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Autonomous Thermal Tracking Reveals Spatiotemporal Patterns of Seabird Activity Relevant to Interactions with Floating Offshore Wind Facilities

Autonomous Thermal Tracking Reveals Spatiotemporal Patterns of Seabird Activity Relevant to Interactions with Floating Offshore Wind Facilities

Full Title: Autonomous Thermal Tracking Reveals Spatiotemporal Patterns of Seabird Activity Relevant to Interactions with Floating Offshore Wind Facilities
Author(s): Stephanie R. Schneider, Sharon H. Kramer, Sophie B. Bernstein, Scott B. Terrill, David G. Ainley, and Shari Matzner
Publisher(s): Frontiers: Marine Science
Publication Date: April 24, 2024
Full Text: Download Resource
Description (excerpt):

The development of offshore wind (OSW) energy along the U.S. West Coast and the Pacific Ocean is underway, distinct from the nearshore wind farms of the North Atlantic. This new endeavor poses unique challenges for seabird populations in these regions, which engage in dynamic soaring—a flight behavior influenced by wind and height. Assessing the collision risks posed by OSW turbines to these birds requires a detailed understanding of their 3D airspace use.

To address this need, the ThermalTracker-3D (TT3D), an innovative technology utilizing thermal imaging and stereo vision, was created to track seabird flight paths with high resolution (±5 meters). The TT3D was deployed on a LiDAR buoy within the Humboldt Wind Energy Area (WEA), 34 to 57 km off California’s coast, from May 24 to August 13, 2021. During this period, it recorded 1,407 seabird detections and their 3D trajectories, covering altitudes from 6 to 295 meters above sea level.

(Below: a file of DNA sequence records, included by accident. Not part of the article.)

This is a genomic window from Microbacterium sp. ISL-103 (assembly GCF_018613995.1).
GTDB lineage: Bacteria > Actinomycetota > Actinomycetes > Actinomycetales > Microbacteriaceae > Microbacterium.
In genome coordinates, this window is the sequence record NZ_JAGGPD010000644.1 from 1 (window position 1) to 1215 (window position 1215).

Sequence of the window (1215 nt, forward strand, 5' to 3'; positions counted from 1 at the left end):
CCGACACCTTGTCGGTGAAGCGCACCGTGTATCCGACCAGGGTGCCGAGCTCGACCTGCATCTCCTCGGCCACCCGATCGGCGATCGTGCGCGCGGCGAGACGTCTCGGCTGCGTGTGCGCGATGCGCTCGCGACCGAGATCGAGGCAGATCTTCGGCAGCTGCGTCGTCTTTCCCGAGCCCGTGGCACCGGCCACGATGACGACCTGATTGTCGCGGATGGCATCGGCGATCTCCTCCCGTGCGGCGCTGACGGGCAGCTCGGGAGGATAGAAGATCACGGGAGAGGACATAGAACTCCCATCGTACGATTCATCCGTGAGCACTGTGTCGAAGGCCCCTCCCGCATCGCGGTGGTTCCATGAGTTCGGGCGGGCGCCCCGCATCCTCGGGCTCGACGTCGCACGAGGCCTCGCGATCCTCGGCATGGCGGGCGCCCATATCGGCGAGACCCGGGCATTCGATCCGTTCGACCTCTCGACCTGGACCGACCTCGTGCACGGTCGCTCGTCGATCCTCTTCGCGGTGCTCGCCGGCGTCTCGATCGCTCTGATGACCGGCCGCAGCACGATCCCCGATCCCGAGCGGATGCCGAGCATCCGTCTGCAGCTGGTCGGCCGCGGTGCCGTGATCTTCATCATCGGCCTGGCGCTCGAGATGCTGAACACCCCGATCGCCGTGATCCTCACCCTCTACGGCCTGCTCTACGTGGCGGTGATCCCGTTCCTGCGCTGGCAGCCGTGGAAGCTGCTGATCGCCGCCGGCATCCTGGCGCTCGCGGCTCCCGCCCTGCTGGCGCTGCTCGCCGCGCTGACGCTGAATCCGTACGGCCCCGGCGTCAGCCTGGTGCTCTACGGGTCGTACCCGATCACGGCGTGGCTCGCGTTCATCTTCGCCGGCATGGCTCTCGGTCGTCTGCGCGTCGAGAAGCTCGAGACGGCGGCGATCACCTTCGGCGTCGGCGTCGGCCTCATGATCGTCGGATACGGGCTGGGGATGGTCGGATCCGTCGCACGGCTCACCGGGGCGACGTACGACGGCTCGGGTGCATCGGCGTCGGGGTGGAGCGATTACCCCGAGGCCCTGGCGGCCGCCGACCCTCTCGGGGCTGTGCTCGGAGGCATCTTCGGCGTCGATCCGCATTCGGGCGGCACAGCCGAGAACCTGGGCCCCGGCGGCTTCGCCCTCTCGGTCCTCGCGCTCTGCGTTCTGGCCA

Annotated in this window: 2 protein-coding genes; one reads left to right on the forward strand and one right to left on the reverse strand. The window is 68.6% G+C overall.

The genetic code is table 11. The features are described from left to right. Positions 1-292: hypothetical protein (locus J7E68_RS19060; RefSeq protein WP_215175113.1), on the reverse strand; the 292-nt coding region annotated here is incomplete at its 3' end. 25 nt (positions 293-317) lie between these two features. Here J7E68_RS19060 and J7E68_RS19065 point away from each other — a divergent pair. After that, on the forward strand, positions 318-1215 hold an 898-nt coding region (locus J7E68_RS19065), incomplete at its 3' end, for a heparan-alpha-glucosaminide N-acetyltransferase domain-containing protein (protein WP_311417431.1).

The data revealed that 79% of birds flew below the anticipated rotor swept zones (RSZ) of the OSW turbines (25-260 meters), 21% flew within the RSZ, and 0.04% above it. This high-resolution tracking provides crucial insights into seabird flight patterns, especially in conditions like darkness and strong winds that increase collision risks. The findings will aid in assessing and mitigating potential impacts of OSW on seabirds. Future research aims to enhance TT3D’s species identification capabilities through artificial intelligence, thereby supporting seabird conservation in the context of expanding OSW infrastructure.

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